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MBA Holders Increasing in Military Ranks

May 6, 2014 2:27 pm0 commentsViews: 539


A US Air Force pilot named Paul Townsend who was stationed at the Pentagon in 2012  passed over several part time MBA programs at the University of Maryland and Georgetown University recently. Townsend, who graduated from the Air Force Academy, knew that he was going to be restationed soon, so he did not want to start on an MBA program that required him to be on site. So, he decided to enroll in the online MBA program at Indiana University. He expects to graduate in the summer of 2014. After that, he and his family will move to Okinawa, Japan, for three years.

Townsend was excited about all of the non-profit, online MBA options that are available today. When he was looking for an online option a few years ago, most of the schools were for profit organizations, which he did not want to do.

Some top business schools are offering some business classes online with EdX and Coursera, but there still are only a few top rated universities that are offering MBAs online. Two of the highest rated are Indiana University and its Kelley School of Business, and the University of North Carolina at Chapel Hill, with its Kenan-Flagler Business School.

Active duty military and other service members who are switching to civilian life have been one of the biggest groups that enroll in these online MBA programs. According to Susan Cates, from the online MBA program at UNC, the military is a big industry that the school is seeing students come from.

Servicemembers and veterans comprise about 25% of the 550 MBA candidates that currently are enrolled in online MBA courses at UNC. At Indiana, which has a total of 1070 MBA candidates, about 15% are from the military. Meanwhile, at WP Carey School of Business at Arizona State University, the number of online students from the military has doubled in the last four years, hitting a record 20% as of last fall.

At most top tier business schools, active duty military comprise about 1% of the class, and vets comprise about 5%. One of the biggest problems in the past for enrolling military was the lack of flexibility of the programs. Most military need to move every 2-3 years, so it has been difficult for many of them to be in one place long enough to earn a degree. But with online MBA programs growing, this is no longer the barrier it once was.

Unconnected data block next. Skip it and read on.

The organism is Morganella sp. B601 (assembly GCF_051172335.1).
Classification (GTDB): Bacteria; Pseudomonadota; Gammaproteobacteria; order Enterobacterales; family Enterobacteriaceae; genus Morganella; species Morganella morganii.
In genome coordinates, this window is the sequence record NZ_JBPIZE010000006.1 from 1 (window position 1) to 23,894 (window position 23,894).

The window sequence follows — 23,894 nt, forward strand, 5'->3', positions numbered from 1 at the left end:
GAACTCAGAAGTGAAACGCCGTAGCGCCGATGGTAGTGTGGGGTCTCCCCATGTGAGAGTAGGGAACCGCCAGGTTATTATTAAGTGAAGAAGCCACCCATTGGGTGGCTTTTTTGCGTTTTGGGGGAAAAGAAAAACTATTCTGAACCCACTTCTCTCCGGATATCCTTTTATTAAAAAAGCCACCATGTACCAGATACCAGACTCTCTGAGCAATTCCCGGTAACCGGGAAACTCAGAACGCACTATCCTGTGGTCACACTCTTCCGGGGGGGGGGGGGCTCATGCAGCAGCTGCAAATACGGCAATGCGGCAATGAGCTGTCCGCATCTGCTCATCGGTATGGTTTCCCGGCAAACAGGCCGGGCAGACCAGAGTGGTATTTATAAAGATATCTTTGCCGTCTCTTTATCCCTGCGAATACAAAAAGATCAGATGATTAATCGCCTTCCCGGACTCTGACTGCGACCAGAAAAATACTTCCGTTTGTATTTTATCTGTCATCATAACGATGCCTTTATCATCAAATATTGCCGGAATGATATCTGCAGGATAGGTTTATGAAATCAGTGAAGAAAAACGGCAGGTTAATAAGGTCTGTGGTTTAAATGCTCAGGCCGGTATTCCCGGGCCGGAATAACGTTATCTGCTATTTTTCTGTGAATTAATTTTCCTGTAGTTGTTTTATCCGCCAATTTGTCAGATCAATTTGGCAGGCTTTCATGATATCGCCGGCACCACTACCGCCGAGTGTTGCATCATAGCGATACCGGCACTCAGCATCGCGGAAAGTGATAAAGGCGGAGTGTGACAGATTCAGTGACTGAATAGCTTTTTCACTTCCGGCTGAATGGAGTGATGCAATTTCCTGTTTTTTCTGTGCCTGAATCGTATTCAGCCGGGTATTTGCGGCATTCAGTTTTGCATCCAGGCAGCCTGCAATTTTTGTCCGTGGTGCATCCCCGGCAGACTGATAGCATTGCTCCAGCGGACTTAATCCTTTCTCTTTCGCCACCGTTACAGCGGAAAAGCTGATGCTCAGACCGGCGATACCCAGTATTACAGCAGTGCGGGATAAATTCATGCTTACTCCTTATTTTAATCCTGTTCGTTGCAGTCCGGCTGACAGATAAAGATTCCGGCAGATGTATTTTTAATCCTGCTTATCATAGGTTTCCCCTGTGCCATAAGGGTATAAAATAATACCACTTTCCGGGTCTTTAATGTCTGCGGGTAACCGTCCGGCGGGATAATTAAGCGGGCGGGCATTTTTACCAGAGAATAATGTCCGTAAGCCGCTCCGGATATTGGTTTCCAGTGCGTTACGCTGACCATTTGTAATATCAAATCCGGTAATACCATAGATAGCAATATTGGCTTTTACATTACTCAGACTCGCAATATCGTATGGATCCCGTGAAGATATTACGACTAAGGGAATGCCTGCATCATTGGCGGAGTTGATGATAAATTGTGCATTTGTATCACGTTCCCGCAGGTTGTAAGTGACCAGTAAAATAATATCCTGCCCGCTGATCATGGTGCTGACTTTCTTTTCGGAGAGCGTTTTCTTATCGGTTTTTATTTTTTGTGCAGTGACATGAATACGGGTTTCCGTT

The number of applicants for these online MBA programs is sure to grow. About 1.5 million military members are going to enter the regular civilian workforce in the next five years. This is a result of the drawdown of military forces in Afghanistan, and also due to general military budget cuts. State universities are going to take the most advantage of the influx of new students This is because the updated GI Bill covers as much as 100% of all fees and tuition for students going to school in state.

Online MBA degrees in many concentrations may not lead to the big job changes and higher salaries that many traditional programs do. But, an online degree still can result in a 40% increase in pay for a graduate, compared to an 80% increase from a full time program. But one of the reasons for this is that people who enroll in online MBA programs usually have more work experience, so they come into the program earning more money than most people who attend regular business programs.

One Army officer named Amir Abu Akeel in TN is going to deploy overseas for a year. He selected the MBA program online at NUC because it has most of the same features as the regular MBA program. He also has attended various networking events on campus, and he is doing a research project for Boeing that also has required him to spend time on campus. But the Army officer intends to continue to take classes online when he is overseas. He could not have done this if he had enrolled at a regular MBA program.

With the proliferation of accredited, online MBA programs, more military professionals such as Akeel will have the chance to get a business education, no matter where they live.